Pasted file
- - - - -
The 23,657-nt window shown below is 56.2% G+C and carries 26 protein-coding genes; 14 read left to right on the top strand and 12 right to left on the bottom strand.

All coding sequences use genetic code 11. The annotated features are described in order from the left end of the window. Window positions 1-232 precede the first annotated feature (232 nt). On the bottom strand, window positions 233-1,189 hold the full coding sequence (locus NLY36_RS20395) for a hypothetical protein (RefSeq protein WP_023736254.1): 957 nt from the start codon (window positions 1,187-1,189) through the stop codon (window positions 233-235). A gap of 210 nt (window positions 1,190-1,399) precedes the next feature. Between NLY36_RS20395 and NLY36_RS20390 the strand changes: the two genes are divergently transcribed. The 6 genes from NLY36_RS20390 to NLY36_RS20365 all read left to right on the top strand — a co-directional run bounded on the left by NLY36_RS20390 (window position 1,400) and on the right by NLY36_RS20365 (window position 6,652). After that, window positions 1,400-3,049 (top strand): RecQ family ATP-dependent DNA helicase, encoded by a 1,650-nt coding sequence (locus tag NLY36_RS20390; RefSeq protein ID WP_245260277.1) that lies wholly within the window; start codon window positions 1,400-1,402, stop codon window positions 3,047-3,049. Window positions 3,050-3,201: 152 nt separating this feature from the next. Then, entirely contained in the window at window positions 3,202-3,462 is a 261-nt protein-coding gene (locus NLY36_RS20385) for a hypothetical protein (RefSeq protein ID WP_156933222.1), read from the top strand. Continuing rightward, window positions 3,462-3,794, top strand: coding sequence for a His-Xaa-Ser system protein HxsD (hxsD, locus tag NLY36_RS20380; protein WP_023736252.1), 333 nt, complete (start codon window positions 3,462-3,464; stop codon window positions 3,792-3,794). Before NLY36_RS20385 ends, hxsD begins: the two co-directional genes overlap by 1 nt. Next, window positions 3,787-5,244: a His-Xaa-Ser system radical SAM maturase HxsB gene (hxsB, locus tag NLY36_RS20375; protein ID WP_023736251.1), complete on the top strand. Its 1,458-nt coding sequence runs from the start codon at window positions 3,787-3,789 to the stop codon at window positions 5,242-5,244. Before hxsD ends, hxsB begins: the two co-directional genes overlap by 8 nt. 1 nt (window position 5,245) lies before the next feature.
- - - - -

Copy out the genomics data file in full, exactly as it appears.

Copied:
The 23,657-nt window shown below is 56.2% G+C and carries 26 protein-coding genes; 14 read left to right on the top strand and 12 right to left on the bottom strand.

All coding sequences use genetic code 11. The annotated features are described in order from the left end of the window. Window positions 1-232 precede the first annotated feature (232 nt). On the bottom strand, window positions 233-1,189 hold the full coding sequence (locus NLY36_RS20395) for a hypothetical protein (RefSeq protein WP_023736254.1): 957 nt from the start codon (window positions 1,187-1,189) through the stop codon (window positions 233-235). A gap of 210 nt (window positions 1,190-1,399) precedes the next feature. Between NLY36_RS20395 and NLY36_RS20390 the strand changes: the two genes are divergently transcribed. The 6 genes from NLY36_RS20390 to NLY36_RS20365 all read left to right on the top strand — a co-directional run bounded on the left by NLY36_RS20390 (window position 1,400) and on the right by NLY36_RS20365 (window position 6,652). After that, window positions 1,400-3,049 (top strand): RecQ family ATP-dependent DNA helicase, encoded by a 1,650-nt coding sequence (locus tag NLY36_RS20390; RefSeq protein ID WP_245260277.1) that lies wholly within the window; start codon window positions 1,400-1,402, stop codon window positions 3,047-3,049. Window positions 3,050-3,201: 152 nt separating this feature from the next. Then, entirely contained in the window at window positions 3,202-3,462 is a 261-nt protein-coding gene (locus NLY36_RS20385) for a hypothetical protein (RefSeq protein ID WP_156933222.1), read from the top strand. Continuing rightward, window positions 3,462-3,794, top strand: coding sequence for a His-Xaa-Ser system protein HxsD (hxsD, locus tag NLY36_RS20380; protein WP_023736252.1), 333 nt, complete (start codon window positions 3,462-3,464; stop codon window positions 3,792-3,794). Before NLY36_RS20385 ends, hxsD begins: the two co-directional genes overlap by 1 nt. Next, window positions 3,787-5,244: a His-Xaa-Ser system radical SAM maturase HxsB gene (hxsB, locus tag NLY36_RS20375; protein ID WP_023736251.1), complete on the top strand. Its 1,458-nt coding sequence runs from the start codon at window positions 3,787-3,789 to the stop codon at window positions 5,242-5,244. Before hxsD ends, hxsB begins: the two co-directional genes overlap by 8 nt. 1 nt (window position 5,245) lies before the next feature.